See that green? That is the nurse crop for my carrots. I like to plant oat seeds right along with my carrot seeds. The oats spring up fast and make a cover or nurse crop to protect the little carrot seedlings. After the carrots make a good showing, I'll kill out the oats. How? Count the ways. Oats are easy to kill. They don't like the weed whip one bit. Carrots? They don't mind a hair cut at all. That's probably how I'll do it. There are chemical ways, too. But a little weedie work, and I'll have pretty carrots to show. That is my first row of potatoes you're seeing just to the left. We're gonna have spuds!
And just for people keeping score: This is the last bag of carrots I put in the shop fridge last fall. They're still good to go, and so much more flavorful than the store bought ones. Easy Peasy.
My Gal Friday, Deb, showed up with a truck full of left over lillies a couple of weeks ago. She actually wanted to just dump them in a terrace ditch. 'Oh no!' said I. So we loaded them up into Annie Oakley's Ranger, and headed out to the back garden. Annie doesn't need a herd of cattle to push around when she's got her Ranger and me to lead. Sometimes I get tired of being treated like a teenager. She thinks she knows everything. "Pick up the pace buddy. We need to get these out to the field."
So, out we went. Lillies will grow if you even say 'dirt.' I made a trench with Henry Ford, and literally justs plopped the lillies down into it. No TLC whatever. I used a common rake to push a little soil back into the trench on both sides, and called it a job well done. Annie, as you can see, was immediately ready to move on to the next job. Thank god she doesn't have thumbs, or she'd be driving for me!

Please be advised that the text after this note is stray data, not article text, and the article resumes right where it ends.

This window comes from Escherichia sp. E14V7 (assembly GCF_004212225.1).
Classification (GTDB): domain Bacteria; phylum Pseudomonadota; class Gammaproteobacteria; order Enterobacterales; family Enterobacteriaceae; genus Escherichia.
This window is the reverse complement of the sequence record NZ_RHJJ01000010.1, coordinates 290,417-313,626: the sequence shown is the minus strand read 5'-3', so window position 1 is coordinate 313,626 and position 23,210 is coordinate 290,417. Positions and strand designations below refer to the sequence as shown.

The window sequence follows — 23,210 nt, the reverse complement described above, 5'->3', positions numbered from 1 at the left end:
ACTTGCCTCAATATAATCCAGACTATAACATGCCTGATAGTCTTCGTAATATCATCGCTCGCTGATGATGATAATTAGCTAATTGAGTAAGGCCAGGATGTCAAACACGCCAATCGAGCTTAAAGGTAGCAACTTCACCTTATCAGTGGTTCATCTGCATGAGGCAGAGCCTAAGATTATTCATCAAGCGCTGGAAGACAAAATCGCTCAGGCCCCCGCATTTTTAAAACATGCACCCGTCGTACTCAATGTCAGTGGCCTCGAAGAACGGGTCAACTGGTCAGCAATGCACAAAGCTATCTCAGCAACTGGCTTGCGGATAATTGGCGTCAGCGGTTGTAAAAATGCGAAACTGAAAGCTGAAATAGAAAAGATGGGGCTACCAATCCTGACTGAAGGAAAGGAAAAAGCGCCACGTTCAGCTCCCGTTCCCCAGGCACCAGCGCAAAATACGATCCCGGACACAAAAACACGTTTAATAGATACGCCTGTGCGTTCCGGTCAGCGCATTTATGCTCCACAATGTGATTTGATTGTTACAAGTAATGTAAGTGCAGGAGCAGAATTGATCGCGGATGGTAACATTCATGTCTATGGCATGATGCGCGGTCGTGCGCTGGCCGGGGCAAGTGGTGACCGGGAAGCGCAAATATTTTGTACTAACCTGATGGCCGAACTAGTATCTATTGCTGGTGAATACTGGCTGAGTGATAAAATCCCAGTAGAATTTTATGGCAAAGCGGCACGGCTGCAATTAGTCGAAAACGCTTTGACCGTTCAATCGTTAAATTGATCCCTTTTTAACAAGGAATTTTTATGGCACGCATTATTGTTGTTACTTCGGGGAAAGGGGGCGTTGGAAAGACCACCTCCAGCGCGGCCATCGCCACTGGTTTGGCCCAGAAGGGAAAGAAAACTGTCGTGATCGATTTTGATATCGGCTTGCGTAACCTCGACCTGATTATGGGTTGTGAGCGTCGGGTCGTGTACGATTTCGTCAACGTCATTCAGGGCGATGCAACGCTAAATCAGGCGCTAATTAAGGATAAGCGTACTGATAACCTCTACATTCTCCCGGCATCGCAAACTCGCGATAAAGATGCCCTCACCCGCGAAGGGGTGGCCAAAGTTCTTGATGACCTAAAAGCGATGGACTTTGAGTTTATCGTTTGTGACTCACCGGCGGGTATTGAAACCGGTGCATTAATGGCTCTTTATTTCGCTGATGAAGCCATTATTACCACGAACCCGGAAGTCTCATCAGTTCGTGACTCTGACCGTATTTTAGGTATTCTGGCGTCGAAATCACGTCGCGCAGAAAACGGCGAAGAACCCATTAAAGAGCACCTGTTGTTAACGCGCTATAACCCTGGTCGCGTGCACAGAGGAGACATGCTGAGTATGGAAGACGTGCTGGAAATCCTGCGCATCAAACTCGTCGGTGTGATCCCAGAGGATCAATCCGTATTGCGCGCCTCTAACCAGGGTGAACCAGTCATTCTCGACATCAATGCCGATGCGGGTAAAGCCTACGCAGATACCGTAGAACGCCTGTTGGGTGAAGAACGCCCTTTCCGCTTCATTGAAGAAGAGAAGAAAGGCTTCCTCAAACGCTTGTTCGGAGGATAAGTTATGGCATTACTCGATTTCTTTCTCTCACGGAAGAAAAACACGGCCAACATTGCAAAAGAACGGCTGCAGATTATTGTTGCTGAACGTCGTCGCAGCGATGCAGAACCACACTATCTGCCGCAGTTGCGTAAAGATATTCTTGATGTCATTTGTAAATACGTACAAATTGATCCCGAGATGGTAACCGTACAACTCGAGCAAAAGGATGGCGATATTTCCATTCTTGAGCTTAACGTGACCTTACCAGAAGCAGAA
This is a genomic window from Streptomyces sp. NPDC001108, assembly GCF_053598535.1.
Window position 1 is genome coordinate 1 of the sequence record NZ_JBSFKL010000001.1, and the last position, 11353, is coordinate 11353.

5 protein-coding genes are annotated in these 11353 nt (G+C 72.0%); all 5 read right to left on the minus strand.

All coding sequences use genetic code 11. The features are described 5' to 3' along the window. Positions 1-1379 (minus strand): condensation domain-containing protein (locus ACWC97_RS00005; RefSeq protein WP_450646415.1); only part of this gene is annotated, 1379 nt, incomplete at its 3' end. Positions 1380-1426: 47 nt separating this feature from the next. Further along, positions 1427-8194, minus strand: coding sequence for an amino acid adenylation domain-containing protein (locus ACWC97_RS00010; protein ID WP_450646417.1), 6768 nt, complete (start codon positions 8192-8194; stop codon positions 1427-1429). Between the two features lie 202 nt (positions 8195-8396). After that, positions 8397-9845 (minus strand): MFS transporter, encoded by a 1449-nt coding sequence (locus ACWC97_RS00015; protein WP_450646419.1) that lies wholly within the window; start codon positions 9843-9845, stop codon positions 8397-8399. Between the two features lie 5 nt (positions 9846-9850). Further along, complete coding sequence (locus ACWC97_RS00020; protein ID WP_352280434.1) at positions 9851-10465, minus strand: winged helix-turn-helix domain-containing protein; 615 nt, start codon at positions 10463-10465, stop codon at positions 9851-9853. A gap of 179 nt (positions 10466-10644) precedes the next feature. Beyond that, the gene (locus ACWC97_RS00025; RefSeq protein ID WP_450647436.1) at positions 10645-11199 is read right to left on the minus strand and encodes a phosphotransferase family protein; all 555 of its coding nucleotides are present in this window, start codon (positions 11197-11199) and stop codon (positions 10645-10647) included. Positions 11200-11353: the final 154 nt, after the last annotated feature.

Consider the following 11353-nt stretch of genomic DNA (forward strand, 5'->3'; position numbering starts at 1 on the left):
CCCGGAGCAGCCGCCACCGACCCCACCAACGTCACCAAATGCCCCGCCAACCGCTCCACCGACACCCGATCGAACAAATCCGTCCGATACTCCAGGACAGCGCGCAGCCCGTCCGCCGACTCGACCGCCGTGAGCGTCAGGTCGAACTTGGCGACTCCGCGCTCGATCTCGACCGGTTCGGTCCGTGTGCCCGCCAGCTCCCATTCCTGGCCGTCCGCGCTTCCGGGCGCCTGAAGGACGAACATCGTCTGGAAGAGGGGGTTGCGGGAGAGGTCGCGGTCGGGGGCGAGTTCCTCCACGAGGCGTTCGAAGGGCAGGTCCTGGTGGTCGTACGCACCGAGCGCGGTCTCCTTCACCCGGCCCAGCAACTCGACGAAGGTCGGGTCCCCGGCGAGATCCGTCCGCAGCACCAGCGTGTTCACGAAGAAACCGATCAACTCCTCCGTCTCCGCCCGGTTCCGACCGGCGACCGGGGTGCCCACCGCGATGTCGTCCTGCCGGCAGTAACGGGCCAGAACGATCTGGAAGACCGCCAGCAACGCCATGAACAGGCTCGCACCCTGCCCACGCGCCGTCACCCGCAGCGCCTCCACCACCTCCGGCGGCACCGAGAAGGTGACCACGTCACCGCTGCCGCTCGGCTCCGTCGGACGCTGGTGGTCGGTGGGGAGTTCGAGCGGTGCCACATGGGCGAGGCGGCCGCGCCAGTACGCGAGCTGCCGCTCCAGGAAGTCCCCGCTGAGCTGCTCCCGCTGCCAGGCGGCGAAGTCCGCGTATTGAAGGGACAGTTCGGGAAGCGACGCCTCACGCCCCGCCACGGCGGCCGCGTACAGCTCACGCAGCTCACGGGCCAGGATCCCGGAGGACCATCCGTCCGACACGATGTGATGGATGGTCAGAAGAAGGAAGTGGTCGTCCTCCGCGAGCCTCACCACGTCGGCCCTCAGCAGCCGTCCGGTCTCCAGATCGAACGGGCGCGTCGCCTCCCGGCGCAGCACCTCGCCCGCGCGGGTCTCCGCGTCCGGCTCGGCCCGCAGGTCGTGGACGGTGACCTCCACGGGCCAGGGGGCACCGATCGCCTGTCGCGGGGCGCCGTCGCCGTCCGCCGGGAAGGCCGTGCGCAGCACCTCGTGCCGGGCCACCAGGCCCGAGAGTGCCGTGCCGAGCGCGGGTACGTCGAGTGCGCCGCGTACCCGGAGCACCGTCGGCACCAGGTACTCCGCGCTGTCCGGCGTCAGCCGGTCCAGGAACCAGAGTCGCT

The soil has been so slow to warm up. I'm just now getting tomatoes and peppers out into the tarp garden.
To keep the record straight, not everything at Oakdale Farm is a winning success. This was supposed to be my beautiful Hybrid Tea Rose Garden. The Japanese Beetles had other plans. I have another plan, too. So stay tuned. Never give up, never ever ever give up!
Staying on that theme, plastic mulches are not always Nirvana either. Especially when the mower gets a little closer over them than it should. Another event requiring a razor sharp blade, and some select vocabulary not often used on Jeopardy, and we're back in the mowing business. OOOOOPs.
Foreman Annie again - or would that be foremistress? If you're looking for a dog that will lay at your side contentedly and be your ever caring and constantly understanding companion, don't get a Texas Heeler. Annie is a driver! "Hey Tim, buddy. Are you gonna just sit in that darned chair all morning when we've got outdoor work to do? Come on, let's get at it! You're burnin' daylight, Pilgrim."
She seemed to know that we got a shipment of sweet potato slips from Tator Man. This year, it is Georgia Jets (which grow well and fast) along with some Vardamans (which I think are the tastiest). Sweet potato plants don't like cold one darned bit. I usually put them out around Father's Day. Annie hasn't passed her Master Gardener's exam yet, so she doesn't quite understand the benefits of patient waiting for warmth. Actually, that would be two things she doesn't get: Patience, and Waiting.
"What are you waiting for, Tim?! We have outdoor stuff we can do! Get up off your lazy butt and MOVE IT, MOVE IT, MOVE IT." Yes, Annie.
Welcome to my life with a Texas Heeler. At least O.J. lets me sleep in once in awhile - unless it is 2:00 in the morning and HE wants to go play. Short nights, long days, fun all the time.
All is well at Oakdale Farm.